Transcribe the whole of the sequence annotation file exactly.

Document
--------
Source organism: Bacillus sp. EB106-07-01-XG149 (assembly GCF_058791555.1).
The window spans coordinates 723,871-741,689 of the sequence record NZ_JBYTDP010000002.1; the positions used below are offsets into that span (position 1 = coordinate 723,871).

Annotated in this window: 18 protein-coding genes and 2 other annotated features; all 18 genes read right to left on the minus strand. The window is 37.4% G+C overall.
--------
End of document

Source organism: Bacillus sp. EB106-07-01-XG149 (assembly GCF_058791555.1).
The window spans coordinates 723,871-741,689 of the sequence record NZ_JBYTDP010000002.1; the positions used below are offsets into that span (position 1 = coordinate 723,871).

Annotated in this window: 18 protein-coding genes and 2 other annotated features; all 18 genes read right to left on the minus strand. The window is 37.4% G+C overall.